New Bill Would Incentivize Defaulting on Student Debt
The Senate has taken up a bill to reform the landmark 2010 Dodd-Frank Wall Street Reform and Consumer Protection Act of 2010, and a group of Democratic Senators led by Dick Durbin (D-IL) want to include changes to student loan policy. One part of their proposed amendment appears particularly ill-conceived and is likely to create perverse incentives for borrowers with federal student loans.
The amendment would reduce the amount of money the government could garnish from a borrower’s wages if he is in default on his federal student loan. Providing relief to borrowers struggling to repay their student loans may sound like the sympathetic thing to do. But there are several reasons why it is a bad and counterproductive policy.
Under current law, a borrower who has gone more than a year without making an on-time payment on a federal student loan may have his wages garnished. While there are complicated rules about how much the government can instruct an employer to withhold from an employee’s paycheck, generally speaking wage garnishments for federal student loans cannot exceed 15 percent of a borrower’s take-home pay. The Durbin amendment would change the limit to 10 percent of income above 185 percent of poverty by household size, with a presumption that the borrower’s household includes three people. That equates to an $38,443 exemption.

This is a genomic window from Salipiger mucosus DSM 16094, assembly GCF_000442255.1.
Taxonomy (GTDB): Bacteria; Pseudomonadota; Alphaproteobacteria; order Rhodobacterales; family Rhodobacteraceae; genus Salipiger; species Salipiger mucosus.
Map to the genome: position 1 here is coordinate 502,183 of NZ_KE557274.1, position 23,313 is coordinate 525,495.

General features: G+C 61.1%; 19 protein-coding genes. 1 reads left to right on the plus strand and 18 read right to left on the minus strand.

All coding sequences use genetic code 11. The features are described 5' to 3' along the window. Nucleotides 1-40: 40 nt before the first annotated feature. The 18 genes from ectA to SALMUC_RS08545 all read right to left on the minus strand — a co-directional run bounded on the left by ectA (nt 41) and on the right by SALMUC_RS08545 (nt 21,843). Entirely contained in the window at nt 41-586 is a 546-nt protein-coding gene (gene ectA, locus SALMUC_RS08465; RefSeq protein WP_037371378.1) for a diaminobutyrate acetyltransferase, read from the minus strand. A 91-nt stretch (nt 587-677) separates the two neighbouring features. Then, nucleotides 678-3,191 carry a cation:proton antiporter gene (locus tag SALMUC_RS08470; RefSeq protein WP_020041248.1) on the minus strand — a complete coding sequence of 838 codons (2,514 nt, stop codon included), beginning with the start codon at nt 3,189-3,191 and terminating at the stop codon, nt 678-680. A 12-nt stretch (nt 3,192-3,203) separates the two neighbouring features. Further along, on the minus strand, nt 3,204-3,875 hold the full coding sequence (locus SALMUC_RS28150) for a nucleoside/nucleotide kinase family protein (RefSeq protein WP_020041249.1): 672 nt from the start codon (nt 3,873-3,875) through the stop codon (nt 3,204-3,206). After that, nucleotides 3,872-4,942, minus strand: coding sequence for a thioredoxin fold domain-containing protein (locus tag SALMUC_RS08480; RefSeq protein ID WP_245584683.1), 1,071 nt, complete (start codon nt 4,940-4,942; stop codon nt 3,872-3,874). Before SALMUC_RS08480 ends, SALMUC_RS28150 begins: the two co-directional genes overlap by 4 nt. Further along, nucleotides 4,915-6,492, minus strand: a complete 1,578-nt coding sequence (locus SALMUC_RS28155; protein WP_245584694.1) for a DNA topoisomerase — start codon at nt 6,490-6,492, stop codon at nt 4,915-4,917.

The result would be a large reduction in how much borrowers have garnished currently, which is the intended outcome. But through this reduction, the amount of wages taken through garnishment would be below what a borrower would be required to pay even if he remained in good standing on his loan and repaid under the Income-Based Repayment program. That program limits payments to 10 percent of income over 150 percent of poverty by household size. Moreover, borrowers need to report their household size; there is no presumption that it includes three people.